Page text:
Early Child’s Pearlware Transfer Printed Plate
FROLICS OF YOUTH ~ GIRL WEARING DADDY’S BOOTS
Staffordshire, England c. 1850
This is an early child's transferware plate made of a soft paste earthenware. The sturdy ironstone plate measures 7 inches in diameter with a press molded border decorated with gothic style letters of the alphabet. The back side shows blue puddling of pearlware glaze. The rim is hand painted with a ring of black, mimicking another ring of black on the inner rim encircling the central image which is transfer printed in deep chocolate brown depicting a young girl trying on her father’s boots and saying ‘Don’t I look like Papa’.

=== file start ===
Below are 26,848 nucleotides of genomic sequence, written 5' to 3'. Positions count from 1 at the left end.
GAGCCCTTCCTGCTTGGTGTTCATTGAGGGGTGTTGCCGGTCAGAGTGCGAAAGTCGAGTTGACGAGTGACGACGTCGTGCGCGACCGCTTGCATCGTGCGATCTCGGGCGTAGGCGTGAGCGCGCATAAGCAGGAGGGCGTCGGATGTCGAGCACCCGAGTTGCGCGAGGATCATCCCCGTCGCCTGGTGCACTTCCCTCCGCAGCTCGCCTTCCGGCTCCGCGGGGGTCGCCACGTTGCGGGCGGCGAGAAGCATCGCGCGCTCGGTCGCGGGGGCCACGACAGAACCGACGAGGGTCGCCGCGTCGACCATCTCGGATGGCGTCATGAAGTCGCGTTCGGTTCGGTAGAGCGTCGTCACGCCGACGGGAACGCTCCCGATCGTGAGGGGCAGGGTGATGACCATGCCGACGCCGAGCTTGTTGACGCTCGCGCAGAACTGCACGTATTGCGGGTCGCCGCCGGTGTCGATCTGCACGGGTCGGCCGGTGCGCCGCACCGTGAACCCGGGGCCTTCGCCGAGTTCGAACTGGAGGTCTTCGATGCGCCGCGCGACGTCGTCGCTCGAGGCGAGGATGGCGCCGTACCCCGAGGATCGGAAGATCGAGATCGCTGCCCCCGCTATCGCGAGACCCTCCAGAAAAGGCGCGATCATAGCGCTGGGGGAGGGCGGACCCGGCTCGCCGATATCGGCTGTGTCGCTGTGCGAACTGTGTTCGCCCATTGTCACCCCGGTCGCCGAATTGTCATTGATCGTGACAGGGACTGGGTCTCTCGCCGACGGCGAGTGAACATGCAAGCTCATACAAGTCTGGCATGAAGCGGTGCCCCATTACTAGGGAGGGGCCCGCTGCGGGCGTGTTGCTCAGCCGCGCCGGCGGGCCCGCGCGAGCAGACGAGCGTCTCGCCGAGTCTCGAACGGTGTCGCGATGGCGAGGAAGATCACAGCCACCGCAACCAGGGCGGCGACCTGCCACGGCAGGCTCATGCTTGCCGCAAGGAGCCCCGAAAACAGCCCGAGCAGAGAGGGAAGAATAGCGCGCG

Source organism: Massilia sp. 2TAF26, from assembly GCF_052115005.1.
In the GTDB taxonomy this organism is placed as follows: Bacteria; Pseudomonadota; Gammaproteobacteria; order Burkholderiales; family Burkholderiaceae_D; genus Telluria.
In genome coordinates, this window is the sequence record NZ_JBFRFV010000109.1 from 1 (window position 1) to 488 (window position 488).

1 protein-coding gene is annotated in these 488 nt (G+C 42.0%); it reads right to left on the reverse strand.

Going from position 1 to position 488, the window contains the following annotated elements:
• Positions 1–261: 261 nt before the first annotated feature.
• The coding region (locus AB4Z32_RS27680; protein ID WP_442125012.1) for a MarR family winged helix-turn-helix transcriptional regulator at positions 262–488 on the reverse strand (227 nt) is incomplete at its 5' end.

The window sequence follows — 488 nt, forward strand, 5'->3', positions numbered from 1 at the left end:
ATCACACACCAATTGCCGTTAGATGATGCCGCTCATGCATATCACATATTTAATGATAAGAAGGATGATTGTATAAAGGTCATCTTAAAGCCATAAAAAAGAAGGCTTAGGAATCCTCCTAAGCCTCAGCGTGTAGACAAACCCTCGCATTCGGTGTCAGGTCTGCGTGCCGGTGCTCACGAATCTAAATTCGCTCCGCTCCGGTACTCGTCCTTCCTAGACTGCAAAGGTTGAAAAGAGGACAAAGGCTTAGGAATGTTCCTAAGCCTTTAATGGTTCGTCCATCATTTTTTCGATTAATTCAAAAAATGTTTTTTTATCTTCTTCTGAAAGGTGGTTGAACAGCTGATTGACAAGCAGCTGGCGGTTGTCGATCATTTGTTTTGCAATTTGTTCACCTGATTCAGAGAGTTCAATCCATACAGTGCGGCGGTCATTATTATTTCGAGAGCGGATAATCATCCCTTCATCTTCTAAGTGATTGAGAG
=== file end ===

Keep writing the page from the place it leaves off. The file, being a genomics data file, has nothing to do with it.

The plate is part of the Frolics of Youth series, which is discussed at length and illustrated in Gifts for Good Children (1780-1880) written by Noel Riley and published by Richard Dennis.
The plate is unmarked. Other plates from the same series have been seen marked STONEWARE with the backstamp of Podmore Walker & Co, a pottery manufactory in the Staffordshire region of England in the early to mid1800s.
Plates like these were given as gifts for good children, for a special occasion or rewards of merit, and were also used to aid in the education of young children.
The plate is in great condition, with no chips cracks or repairs. Typical nineteenth century firing imperfections original to the making. Please send us an email with any questions or if you would like to see additional photos.
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